SKOS as a Key Element in Enterprise Linked Data Strategies

The challenges in implementing linked data technologies in enterprises are not limited to technical issues only. Projects like these deal also with organisational hurdles to be crossed, for instance the development of employee skills in the area of knowledge modelling and the implementation of a linked data strategy which foresees a cost-effective and sustainable infrastructure of high-quality and linked knowledge graphs. SKOS is able to play a key role in enterprise linked data strategies due to its relative simplicity in parallel with its ability to be mapped and extended by other controlled vocabularies, ontologies, entity extraction services and linked open data.

Read the full paper >>>

Open Data for Enterprises

I gave a short talk at yesterday´s “Open Governemt Data BusinessDay” in Vienna. I was talking about “Open Data for Enterprises” pointing out the different needs enterprises have than typical “app-makers”.

Open data is obviously socio-politically relevant and helps to reduce administrative costs. It is kind of an infrastructure which is „invisible“ for the business community. But to make it attractive for enterprises, open/external data obviously should be integrable with internal databases. Are linked data and open semantic web standards the solution for this challenge?

My first experiences with Twine

Today finally I logged in to Twine the first time. I was reading yesterday about some shortcomings of the system, so I was keen on trying out the system by myself to get my own impression.

It´s true that the system isn´t as easy to understand as or other bookmarking tools. It takes a while until you get used to all those additional ways you can navigate through the system. Remember: “Twine looks at content and parses it automatically for the names of people, places, organizations and other subject tags. Users are then able to navigate between related content, view recommended content and connect with recommended people with related interests.” – But the “shortcoming” mentioned by Marshall Kirkpatrick that “… it’s hard to keep track of all the levels and types of information available” I can´t agree with: This has only to do with a general problem, which arises whenever semantic technologies should enhance the user experience. Either you stay with “simple” user-interfaces like Google or or you spend 5 minutes or so to learn a new piece of software which will help you to save time in the future and which helps you to find related information automatically.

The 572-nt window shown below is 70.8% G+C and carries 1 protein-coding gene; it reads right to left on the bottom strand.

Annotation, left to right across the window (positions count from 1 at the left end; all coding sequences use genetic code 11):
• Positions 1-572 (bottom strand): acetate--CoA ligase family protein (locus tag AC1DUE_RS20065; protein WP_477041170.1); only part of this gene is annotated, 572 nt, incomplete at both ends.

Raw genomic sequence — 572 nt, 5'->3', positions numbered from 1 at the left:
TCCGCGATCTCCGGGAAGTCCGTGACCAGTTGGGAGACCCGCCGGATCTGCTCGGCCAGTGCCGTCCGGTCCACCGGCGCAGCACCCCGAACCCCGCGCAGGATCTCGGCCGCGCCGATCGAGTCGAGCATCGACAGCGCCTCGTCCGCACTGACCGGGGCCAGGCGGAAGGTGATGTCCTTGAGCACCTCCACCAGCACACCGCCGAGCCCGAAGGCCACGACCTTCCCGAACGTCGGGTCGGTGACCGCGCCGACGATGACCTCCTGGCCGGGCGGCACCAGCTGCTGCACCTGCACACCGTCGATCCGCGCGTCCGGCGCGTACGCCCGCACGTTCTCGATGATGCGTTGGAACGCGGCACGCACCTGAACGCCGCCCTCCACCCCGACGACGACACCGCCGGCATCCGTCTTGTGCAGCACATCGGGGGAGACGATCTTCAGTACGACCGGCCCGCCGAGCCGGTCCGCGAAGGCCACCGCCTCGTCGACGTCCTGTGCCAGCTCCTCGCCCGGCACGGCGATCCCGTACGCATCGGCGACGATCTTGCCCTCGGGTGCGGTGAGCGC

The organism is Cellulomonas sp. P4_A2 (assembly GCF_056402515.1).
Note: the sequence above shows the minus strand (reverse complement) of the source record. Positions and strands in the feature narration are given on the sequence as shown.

On the other hand I was very surprised, that the automatic recommendations Twine makes on how to annotate or describe a new resource is really unsatisfying. Users will only spend time to tag their bookmarks if the machine comes up with some intelligent suggestions. And it´s true, as Marshall says, “most of the web is made up of ugly, non-standard pages.”

So hopefully Twine will add that feature before it will open up to the public (isn´t there a plan to integrate OpenCalais or something similar?), otherwise there will be no “first mainstream semantic web application” but only another prototype of a yet another semweb-app.

Navigating Wikipedia with a little help from a visualisation

One more reason to buy an Apple is Pathway: This program helps to navigate through Wikipedia in a bit more structured way. It visualises pathways through wikipedia and proposes interesting links to other wiki pages. After a while navigating through wikipedia users normally find themselves “totally lost in myriads of loosely related pages. What I needed, was an application that could easily archive the path I follow through Wikipedia pages”, says the author of Pathway.

Thanks to Thomas Fundneider for pointing that out!